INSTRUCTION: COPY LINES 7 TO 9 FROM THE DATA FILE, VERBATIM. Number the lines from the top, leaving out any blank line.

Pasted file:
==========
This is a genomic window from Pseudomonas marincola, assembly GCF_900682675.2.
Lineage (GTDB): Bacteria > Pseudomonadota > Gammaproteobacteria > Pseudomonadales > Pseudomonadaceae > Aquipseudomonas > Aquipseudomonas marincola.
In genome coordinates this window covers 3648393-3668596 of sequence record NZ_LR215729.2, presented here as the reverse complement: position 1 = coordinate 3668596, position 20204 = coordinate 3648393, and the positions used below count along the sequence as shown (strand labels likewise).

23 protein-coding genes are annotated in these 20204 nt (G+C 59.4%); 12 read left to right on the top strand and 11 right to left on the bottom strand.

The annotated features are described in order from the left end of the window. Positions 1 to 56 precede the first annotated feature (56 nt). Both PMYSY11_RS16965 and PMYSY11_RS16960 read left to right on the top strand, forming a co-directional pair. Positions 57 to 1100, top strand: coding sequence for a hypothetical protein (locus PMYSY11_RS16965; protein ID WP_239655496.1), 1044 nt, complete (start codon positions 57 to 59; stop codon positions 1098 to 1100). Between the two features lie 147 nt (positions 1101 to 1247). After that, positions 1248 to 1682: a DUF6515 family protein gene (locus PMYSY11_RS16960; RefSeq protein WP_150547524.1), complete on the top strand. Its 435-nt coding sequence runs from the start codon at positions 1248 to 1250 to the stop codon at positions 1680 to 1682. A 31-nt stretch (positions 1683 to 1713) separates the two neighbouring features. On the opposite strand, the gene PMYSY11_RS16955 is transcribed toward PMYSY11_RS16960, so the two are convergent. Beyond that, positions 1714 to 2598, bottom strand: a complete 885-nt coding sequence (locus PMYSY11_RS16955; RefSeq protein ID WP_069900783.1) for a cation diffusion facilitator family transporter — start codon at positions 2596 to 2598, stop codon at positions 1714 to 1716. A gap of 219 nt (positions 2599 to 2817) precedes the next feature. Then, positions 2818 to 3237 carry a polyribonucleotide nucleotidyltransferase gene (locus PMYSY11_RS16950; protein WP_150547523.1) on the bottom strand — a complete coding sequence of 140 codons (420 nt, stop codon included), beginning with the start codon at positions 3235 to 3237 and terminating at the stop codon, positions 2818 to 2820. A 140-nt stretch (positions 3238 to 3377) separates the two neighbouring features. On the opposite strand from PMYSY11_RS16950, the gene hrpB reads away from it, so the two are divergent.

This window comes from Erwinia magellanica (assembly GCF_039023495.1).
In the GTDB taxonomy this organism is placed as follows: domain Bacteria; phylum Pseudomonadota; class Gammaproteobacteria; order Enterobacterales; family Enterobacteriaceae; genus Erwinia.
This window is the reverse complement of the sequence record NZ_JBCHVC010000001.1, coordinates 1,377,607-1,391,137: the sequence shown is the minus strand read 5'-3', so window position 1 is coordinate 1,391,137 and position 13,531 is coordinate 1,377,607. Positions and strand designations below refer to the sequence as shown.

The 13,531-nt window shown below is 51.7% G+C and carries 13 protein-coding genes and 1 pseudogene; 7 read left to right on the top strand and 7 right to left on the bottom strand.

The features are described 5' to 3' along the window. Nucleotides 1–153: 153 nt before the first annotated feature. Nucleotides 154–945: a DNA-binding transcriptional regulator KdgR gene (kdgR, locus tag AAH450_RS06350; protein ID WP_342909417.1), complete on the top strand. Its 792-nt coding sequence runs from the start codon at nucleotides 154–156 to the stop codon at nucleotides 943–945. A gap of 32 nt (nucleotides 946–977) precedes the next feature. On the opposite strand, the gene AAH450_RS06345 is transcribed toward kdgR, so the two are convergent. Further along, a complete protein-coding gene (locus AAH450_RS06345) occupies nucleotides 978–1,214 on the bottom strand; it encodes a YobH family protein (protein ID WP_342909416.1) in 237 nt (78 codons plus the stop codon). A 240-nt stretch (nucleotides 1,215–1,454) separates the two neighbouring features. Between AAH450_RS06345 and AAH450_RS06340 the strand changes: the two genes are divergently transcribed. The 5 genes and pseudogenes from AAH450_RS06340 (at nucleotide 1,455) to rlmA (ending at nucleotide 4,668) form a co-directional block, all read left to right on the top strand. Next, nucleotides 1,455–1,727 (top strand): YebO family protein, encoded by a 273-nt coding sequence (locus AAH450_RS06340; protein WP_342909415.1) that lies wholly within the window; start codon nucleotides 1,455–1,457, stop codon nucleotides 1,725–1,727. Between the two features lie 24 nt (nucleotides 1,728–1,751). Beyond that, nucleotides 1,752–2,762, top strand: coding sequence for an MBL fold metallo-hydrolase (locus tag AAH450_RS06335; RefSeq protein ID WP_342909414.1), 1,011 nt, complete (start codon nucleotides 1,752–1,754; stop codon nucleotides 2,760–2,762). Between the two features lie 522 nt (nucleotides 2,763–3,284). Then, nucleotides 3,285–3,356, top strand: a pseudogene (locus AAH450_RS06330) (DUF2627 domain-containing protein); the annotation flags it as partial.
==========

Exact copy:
In the GTDB taxonomy this organism is placed as follows: domain Bacteria; phylum Pseudomonadota; class Gammaproteobacteria; order Enterobacterales; family Enterobacteriaceae; genus Erwinia.
This window is the reverse complement of the sequence record NZ_JBCHVC010000001.1, coordinates 1,377,607-1,391,137: the sequence shown is the minus strand read 5'-3', so window position 1 is coordinate 1,391,137 and position 13,531 is coordinate 1,377,607. Positions and strand designations below refer to the sequence as shown.

The 13,531-nt window shown below is 51.7% G+C and carries 13 protein-coding genes and 1 pseudogene; 7 read left to right on the top strand and 7 right to left on the bottom strand.